By Elizabeth Wong, Associate Director

When reporters hear about religious expression in public schools they’re quick to call the ACLU with a simple question: “Is that legal?”  And more often than not, the answer we provide is a disappointing one to them.  “It depends,” we say.
We received one such call earlier this week, when the media found out that a large crucifix and bible verse were painted directly on the wall of James River High School in Chesterfield County.  And at first blush, one might have thought this was a no-brainer— there’s no way a public school can have a mural with a cross and bible verse painted on it.
However, the answer is rarely that clear cut.
At the root of the religious liberty controversies in public schools is the question of whose religious beliefs are being expressed.  Is it students who are expressing their faith, or is it the school espousing its views?  Is the school treating all students in the same fashion, or does it discriminate against some students based on their viewpoints?  And since impressionable youth are affected, is it possible that the religious expression could be interpreted as the school’s endorsement of a particular religion?
Parents and religious leaders, not public schools, should be responsible for teaching children about religious faith and beliefs.  And thanks to the First Amendment, government – specifically the public school in these cases – cannot indoctrinate our children by advancing one religion over another.
At the same time, the federal Equal Access Act protects students’ rights by requiring public schools to allow student religious clubs to use school facilities on the same basis as provided to other extracurricular student groups.  The EAA ensures that schools do not discriminate against student clubs based on the content or viewpoint of the groups’ messages.
In the case of James River High School, it turns out that the mural was painted by a student group, the Fellowship of Christian Athletes, and is thus the religious expression of students.  Moreover, the school allows any recognized student group to paint a mural on its walls.  So the FCA’s mural expressing its religious beliefs is allowable, and we would defend those students’ right to paint the mural if the school had refused to let them.
While we have spent as much energy on defending the right of individuals to express their religious beliefs as we have preventing the government from advancing one faith over others, we are often wrongly perceived as leaning toward the latter.  Nothing could be further from the truth. We do both, and we do them both with equal vigor, with the understanding that both separation of church and state and the right of each individual to practice  the religion of his or her choice are essential to religious liberty.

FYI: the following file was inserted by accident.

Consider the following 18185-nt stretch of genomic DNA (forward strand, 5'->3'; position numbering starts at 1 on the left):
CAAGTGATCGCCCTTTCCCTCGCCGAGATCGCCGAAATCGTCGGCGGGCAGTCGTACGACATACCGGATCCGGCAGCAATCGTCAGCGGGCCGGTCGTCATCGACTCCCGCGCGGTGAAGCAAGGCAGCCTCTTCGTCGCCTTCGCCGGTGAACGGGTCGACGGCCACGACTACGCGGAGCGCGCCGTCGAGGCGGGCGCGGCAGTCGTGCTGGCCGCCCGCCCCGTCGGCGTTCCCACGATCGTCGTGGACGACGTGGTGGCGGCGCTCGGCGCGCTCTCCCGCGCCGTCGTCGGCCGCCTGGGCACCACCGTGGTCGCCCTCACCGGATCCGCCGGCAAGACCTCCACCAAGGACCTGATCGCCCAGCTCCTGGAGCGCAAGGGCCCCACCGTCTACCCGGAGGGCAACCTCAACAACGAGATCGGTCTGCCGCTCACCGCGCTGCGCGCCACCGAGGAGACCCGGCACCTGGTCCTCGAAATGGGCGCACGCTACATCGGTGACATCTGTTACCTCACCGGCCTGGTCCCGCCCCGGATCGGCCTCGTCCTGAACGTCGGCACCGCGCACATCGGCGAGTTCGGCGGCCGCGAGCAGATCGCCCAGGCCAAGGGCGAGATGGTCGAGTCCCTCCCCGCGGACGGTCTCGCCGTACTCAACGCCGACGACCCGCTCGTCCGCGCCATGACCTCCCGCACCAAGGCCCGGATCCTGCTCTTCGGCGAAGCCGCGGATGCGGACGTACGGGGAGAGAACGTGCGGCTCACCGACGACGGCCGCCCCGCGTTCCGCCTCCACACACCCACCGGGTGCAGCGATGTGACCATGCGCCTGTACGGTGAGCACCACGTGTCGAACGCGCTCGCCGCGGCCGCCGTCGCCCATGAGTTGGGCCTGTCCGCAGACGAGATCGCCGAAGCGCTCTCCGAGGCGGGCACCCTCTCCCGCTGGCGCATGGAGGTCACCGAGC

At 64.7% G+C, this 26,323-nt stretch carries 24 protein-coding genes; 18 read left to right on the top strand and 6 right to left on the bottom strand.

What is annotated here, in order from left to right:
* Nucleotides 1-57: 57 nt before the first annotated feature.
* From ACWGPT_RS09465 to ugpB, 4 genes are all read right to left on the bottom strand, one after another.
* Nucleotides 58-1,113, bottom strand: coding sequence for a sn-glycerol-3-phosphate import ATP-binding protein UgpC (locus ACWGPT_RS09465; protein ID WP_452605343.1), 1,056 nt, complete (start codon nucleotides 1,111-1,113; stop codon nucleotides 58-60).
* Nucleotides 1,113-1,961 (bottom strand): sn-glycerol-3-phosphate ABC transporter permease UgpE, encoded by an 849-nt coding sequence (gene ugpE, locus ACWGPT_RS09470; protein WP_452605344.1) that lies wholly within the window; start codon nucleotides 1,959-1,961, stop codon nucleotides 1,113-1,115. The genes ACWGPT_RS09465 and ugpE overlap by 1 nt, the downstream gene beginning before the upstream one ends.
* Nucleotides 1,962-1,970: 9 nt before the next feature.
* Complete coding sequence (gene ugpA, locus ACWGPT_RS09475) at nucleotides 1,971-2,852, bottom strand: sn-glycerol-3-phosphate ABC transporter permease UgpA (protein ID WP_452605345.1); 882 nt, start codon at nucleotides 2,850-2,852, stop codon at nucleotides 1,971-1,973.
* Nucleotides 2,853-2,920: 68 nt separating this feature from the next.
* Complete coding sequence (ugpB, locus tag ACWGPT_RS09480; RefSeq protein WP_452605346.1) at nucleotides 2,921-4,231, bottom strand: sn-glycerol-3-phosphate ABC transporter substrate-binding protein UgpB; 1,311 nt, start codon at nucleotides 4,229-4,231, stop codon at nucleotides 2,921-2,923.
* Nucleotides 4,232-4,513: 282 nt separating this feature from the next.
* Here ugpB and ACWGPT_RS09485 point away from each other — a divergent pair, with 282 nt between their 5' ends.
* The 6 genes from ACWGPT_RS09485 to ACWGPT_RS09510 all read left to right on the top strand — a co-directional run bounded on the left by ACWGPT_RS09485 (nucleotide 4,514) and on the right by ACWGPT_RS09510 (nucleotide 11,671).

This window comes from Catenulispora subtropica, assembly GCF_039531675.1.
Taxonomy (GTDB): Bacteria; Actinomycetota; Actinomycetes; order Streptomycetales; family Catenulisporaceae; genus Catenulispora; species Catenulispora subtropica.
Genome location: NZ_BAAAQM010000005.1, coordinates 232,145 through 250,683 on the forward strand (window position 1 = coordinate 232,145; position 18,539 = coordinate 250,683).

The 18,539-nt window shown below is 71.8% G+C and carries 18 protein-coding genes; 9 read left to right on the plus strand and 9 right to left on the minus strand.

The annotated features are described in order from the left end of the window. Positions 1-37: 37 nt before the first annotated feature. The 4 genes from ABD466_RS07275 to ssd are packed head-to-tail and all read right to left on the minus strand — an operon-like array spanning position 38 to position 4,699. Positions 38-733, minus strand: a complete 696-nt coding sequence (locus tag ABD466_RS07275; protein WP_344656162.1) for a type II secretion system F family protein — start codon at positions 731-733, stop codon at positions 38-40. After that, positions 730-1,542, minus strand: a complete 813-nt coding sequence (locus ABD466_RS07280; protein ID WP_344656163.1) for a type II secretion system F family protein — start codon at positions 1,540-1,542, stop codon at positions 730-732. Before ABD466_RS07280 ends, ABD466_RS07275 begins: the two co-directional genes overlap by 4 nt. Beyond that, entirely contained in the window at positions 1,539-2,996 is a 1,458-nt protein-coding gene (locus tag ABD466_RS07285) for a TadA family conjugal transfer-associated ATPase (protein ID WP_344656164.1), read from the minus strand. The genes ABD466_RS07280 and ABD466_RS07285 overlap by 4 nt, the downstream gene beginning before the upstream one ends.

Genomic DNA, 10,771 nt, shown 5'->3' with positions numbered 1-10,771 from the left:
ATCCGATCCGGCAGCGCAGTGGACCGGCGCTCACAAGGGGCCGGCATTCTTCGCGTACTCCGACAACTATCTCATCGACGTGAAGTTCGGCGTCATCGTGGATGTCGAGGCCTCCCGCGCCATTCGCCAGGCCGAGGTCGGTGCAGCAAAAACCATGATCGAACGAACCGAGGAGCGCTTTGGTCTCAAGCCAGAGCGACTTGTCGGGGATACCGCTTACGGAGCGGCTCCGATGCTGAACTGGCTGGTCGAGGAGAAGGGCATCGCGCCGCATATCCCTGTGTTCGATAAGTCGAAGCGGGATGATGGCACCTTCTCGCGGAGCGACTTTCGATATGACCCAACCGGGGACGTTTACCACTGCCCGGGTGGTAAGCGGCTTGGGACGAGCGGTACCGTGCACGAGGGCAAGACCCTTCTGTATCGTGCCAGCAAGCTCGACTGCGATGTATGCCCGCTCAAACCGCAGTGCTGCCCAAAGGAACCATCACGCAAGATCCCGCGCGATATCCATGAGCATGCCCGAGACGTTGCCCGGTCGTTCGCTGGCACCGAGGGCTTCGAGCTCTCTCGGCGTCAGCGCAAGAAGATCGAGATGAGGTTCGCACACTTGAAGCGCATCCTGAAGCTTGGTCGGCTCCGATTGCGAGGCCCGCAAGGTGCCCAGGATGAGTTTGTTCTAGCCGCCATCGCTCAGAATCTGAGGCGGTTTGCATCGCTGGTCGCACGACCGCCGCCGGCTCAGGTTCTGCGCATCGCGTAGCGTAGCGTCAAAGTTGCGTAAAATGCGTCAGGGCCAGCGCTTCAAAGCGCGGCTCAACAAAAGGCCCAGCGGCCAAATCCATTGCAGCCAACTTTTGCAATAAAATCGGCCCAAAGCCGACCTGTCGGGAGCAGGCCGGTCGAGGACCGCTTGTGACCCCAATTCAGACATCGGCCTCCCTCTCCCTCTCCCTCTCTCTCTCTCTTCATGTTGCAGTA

For example, we recently opposed prayers over the public address system at a high school football game in Gate City, as well as defended the right of students at that same high school to wear t-shirts expressing their faith.  We also called for an investigation of a Norfolk principal who coerced teachers and students to pray before statewide exams and reminded school officials in Floyd County that students had a right to post the Ten Commandments on their own lockers.
Outside of schools, we have fought sectarian prayers delivered at government meetings, while defending the right of Jehovah’s witnesses not to be forced to sign government loyalty oaths and coming to the aid of ministers who were told they could not use public parks to conduct baptisms.
We’ll leave it to parents and religious leaders to teach faith and beliefs to children.  However, if schools infringe on that parental prerogative and begin to promote religious doctrines, we’ll be there to step in; and we’ll be there when school officials deny students the right to express their own religious beliefs.
Any student who feels his or her religious liberty was abridged at school should contact us at intake[at]